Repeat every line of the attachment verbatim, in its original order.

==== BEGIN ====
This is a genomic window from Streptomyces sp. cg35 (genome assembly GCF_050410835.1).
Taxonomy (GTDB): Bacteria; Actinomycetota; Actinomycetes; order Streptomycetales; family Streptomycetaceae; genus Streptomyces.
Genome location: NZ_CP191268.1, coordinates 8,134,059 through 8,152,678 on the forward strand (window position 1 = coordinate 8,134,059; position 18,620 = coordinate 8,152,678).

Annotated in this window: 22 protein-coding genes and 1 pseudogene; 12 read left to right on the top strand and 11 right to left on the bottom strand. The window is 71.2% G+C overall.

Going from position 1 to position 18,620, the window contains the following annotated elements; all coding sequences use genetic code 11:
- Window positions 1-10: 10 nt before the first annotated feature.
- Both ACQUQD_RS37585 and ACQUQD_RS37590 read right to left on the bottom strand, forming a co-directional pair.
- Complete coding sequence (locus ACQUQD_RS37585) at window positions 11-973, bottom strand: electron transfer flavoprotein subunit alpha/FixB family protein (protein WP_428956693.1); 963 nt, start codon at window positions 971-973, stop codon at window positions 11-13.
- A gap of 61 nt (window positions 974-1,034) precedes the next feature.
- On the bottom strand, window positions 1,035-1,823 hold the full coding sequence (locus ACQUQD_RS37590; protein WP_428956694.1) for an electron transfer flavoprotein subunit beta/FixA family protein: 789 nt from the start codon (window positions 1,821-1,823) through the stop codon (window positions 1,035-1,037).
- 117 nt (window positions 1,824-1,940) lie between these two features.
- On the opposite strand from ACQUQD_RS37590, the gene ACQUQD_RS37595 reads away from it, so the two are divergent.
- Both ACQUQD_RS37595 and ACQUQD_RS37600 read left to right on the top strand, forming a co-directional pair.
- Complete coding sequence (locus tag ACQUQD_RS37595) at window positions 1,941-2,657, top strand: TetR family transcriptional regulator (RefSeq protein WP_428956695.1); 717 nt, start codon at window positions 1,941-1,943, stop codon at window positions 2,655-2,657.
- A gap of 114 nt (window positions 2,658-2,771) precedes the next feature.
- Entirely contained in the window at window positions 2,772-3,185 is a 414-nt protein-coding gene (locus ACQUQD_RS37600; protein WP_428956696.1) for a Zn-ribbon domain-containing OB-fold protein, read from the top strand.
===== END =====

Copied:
This is a genomic window from Streptomyces sp. cg35 (genome assembly GCF_050410835.1).
Taxonomy (GTDB): Bacteria; Actinomycetota; Actinomycetes; order Streptomycetales; family Streptomycetaceae; genus Streptomyces.
Genome location: NZ_CP191268.1, coordinates 8,134,059 through 8,152,678 on the forward strand (window position 1 = coordinate 8,134,059; position 18,620 = coordinate 8,152,678).

Annotated in this window: 22 protein-coding genes and 1 pseudogene; 12 read left to right on the top strand and 11 right to left on the bottom strand. The window is 71.2% G+C overall.

Going from position 1 to position 18,620, the window contains the following annotated elements; all coding sequences use genetic code 11:
- Window positions 1-10: 10 nt before the first annotated feature.
- Both ACQUQD_RS37585 and ACQUQD_RS37590 read right to left on the bottom strand, forming a co-directional pair.
- Complete coding sequence (locus ACQUQD_RS37585) at window positions 11-973, bottom strand: electron transfer flavoprotein subunit alpha/FixB family protein (protein WP_428956693.1); 963 nt, start codon at window positions 971-973, stop codon at window positions 11-13.
- A gap of 61 nt (window positions 974-1,034) precedes the next feature.
- On the bottom strand, window positions 1,035-1,823 hold the full coding sequence (locus ACQUQD_RS37590; protein WP_428956694.1) for an electron transfer flavoprotein subunit beta/FixA family protein: 789 nt from the start codon (window positions 1,821-1,823) through the stop codon (window positions 1,035-1,037).
- 117 nt (window positions 1,824-1,940) lie between these two features.
- On the opposite strand from ACQUQD_RS37590, the gene ACQUQD_RS37595 reads away from it, so the two are divergent.
- Both ACQUQD_RS37595 and ACQUQD_RS37600 read left to right on the top strand, forming a co-directional pair.
- Complete coding sequence (locus tag ACQUQD_RS37595) at window positions 1,941-2,657, top strand: TetR family transcriptional regulator (RefSeq protein WP_428956695.1); 717 nt, start codon at window positions 1,941-1,943, stop codon at window positions 2,655-2,657.
- A gap of 114 nt (window positions 2,658-2,771) precedes the next feature.
- Entirely contained in the window at window positions 2,772-3,185 is a 414-nt protein-coding gene (locus ACQUQD_RS37600; protein WP_428956696.1) for a Zn-ribbon domain-containing OB-fold protein, read from the top strand.